What We Learned at the Seattle Interactive Conference
Examine transparency. That was the theme for this year’s Seattle Interactive Conference, which for three glorious days featured talks by industry leaders who laid down their thoughts on how to create, advertise, market, tell stories, play, engage, make music, run businesses and get customers to fall in love with you in today’s lively digital mediums. Presenters came from companies ranging from Starbucks, Moz and Time.com to IDEO, Tumblr and Google.
Four of us spent half a week at the Seattle Convention Center, took copious notes, and compiled a list of our top takeaways for you to have as your own. Here they are:
- Consumers want a product that provides value. If they know why they buy something, then they’ll become a brand advocate. Therefore, make sure you message that value loudly, clearly and across all your content outlets.
- Be authentic. Consumers want to give their business to a company/brand they can trust, and who walks their talk. Know what you stand for and share those values with your customers.
- Nobody has it all figured out – we’re all constantly learning and improving. Therefore, don’t get complacent with how you represent your brand or engage your customers. Don’t think you ever have it all figured out.
- Be honest and authentic – your customers will thank you.
- Know your customer. Create personas for your customers and make every piece of marketing you do target one of those personas. Ask yourself the question each time: Who is this blog talking to? Who is this ad copy talking to? If it isn’t speaking to one of your personas, you shouldn’t be doing it. Give these personas characteristics and faces.
- Companies need content partnerships. Companies need to partner with other software services to cross promote.
- You need to give to your customers, not just talk about yourselves. Start by talking about the benefits rather than the features.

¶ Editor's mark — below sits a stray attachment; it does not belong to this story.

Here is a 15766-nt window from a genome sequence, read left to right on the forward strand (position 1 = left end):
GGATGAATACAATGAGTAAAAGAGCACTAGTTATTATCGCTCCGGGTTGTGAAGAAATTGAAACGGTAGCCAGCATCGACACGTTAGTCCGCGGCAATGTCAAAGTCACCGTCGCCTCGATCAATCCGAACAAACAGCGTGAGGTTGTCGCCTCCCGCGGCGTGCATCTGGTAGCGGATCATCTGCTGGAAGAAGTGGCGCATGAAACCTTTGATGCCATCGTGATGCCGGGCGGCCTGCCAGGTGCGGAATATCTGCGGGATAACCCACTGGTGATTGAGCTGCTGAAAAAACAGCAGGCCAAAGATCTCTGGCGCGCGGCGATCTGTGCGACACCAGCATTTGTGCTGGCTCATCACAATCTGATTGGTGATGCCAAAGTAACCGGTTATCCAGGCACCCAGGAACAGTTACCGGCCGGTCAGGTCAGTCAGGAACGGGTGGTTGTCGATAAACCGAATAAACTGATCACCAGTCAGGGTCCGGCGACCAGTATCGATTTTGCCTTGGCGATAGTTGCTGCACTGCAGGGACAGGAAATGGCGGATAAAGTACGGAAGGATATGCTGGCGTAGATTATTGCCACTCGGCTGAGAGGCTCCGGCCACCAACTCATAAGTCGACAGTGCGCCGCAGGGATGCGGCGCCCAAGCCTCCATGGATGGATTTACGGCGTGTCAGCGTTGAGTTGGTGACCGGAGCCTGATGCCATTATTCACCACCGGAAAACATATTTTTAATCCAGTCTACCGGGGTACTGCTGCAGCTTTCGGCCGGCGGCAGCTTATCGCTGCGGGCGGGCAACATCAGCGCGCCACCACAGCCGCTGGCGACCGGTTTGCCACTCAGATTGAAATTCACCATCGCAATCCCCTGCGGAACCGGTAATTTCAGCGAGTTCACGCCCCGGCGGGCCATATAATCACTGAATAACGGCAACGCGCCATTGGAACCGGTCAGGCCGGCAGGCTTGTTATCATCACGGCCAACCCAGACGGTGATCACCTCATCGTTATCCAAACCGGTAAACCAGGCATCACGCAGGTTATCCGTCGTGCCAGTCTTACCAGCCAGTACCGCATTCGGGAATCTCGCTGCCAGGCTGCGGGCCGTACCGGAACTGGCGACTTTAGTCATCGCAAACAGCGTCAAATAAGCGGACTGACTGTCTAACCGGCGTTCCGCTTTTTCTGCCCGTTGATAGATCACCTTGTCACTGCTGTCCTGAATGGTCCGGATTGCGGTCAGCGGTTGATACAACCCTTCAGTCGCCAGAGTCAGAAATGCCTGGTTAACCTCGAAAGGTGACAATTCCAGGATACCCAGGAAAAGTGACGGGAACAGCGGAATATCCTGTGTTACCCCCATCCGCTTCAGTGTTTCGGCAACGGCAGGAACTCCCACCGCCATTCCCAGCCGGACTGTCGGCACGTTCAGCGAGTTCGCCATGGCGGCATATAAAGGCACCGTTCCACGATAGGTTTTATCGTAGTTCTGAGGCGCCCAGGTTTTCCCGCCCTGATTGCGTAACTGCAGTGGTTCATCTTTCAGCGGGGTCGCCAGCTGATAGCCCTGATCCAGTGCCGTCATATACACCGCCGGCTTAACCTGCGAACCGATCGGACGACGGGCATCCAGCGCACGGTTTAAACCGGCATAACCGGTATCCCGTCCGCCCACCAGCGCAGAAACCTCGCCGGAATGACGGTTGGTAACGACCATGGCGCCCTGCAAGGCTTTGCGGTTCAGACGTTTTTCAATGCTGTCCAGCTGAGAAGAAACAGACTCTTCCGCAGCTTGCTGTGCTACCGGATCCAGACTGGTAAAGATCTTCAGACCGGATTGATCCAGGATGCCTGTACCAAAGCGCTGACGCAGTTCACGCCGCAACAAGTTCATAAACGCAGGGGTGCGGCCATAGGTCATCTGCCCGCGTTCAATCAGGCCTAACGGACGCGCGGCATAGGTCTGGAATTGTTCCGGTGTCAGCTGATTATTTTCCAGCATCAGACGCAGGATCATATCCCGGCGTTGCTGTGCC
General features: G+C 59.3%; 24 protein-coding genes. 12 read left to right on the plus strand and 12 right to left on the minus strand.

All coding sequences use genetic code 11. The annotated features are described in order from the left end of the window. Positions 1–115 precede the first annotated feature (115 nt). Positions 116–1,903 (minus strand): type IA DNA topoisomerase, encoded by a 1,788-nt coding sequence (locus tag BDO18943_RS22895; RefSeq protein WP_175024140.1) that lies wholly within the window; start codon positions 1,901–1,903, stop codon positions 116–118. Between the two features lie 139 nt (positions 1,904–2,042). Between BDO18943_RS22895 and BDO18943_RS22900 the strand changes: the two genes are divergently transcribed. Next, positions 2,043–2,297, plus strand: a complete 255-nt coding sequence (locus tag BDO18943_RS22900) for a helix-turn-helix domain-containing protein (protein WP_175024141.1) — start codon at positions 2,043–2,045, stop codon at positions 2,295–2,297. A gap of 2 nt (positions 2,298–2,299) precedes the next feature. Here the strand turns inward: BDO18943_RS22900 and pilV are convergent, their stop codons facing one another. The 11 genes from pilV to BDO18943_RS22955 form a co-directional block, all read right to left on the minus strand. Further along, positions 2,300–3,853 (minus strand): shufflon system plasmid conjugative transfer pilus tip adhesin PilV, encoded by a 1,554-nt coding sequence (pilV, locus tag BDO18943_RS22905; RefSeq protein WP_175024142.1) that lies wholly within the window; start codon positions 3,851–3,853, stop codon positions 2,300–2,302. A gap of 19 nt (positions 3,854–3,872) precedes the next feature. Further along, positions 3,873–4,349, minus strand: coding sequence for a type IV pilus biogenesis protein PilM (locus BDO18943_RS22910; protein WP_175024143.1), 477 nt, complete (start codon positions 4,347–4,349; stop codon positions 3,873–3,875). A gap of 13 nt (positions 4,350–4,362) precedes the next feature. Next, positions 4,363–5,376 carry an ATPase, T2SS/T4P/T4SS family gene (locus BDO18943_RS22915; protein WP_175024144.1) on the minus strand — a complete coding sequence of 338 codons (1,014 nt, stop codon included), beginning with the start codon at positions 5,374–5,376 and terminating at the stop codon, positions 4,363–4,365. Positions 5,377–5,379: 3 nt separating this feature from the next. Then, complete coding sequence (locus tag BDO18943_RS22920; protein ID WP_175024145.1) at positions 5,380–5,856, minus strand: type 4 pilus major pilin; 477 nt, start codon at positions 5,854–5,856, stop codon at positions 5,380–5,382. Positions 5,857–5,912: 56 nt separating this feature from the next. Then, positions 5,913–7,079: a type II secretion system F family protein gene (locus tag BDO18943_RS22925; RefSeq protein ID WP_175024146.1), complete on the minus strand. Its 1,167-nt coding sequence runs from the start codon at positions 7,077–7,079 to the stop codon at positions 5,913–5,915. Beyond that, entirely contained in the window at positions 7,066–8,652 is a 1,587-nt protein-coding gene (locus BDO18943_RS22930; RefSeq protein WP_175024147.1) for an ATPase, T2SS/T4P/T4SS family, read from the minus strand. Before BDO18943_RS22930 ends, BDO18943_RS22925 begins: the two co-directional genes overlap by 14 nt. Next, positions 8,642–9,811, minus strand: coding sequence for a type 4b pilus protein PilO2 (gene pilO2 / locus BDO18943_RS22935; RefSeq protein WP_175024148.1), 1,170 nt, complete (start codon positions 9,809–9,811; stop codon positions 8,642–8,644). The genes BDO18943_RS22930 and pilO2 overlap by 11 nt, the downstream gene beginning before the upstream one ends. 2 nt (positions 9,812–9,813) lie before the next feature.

- Tell someone your story over a drink – a beer, a coffee – and talk until your drink is finished. While you talk, pay attention to how the person responds to parts of your story—where they lean in, look particularly interested, maybe ask a question. This is the real-world way of finding moments of clarity and distinction – and give you two main points you can when you talk about the work you do and what your company does.
- Storytelling is the key to engagement. Figure out your brand’s story and make sure to tell the story cohesively and seamlessly across all channels – social posts, ads, site copy, etc. This will make you reputable and trustworthy.
- Know who you’re talking to and why. And consider these groups your main audiences: customers, channel partners, employees, special interest groups, competitors, industry luminaries and the media.
- To succeed you have to fail often. Do a lot of mini-experiments, fail, succeed and learn from the failures but don’t overvalue the successes because there are no formulas.
- Amplify existing behaviors instead of re-inventing the wheel with new ideas. If there’s something your customers already love about your product, blow that up, speak to it, use it.
- Tell a story so engaging and contextually relevant that your customers and audiences will want to share it.
- Attention is the new economy – people want to be surprised and delighted.
- If you can apply fun to things people don’t find fun, you’ll change people’s behavior (enter “gamification”).
- Test EVERYTHING. Nobody has everything completely figured out so test messaging, ads, creative, etc. will help you figure out new ways to communicate to your target audience. Side note: You don’t need a huge budget to do good testing.
- Listening tools are great for monitoring conversations about your brand outside of native analytics. You learn more about the overall community – their needs, their wants and how to address them.
And then there were the after-parties, networking, break dancing. See you next year?
Here’s more info about Seattle Interactive.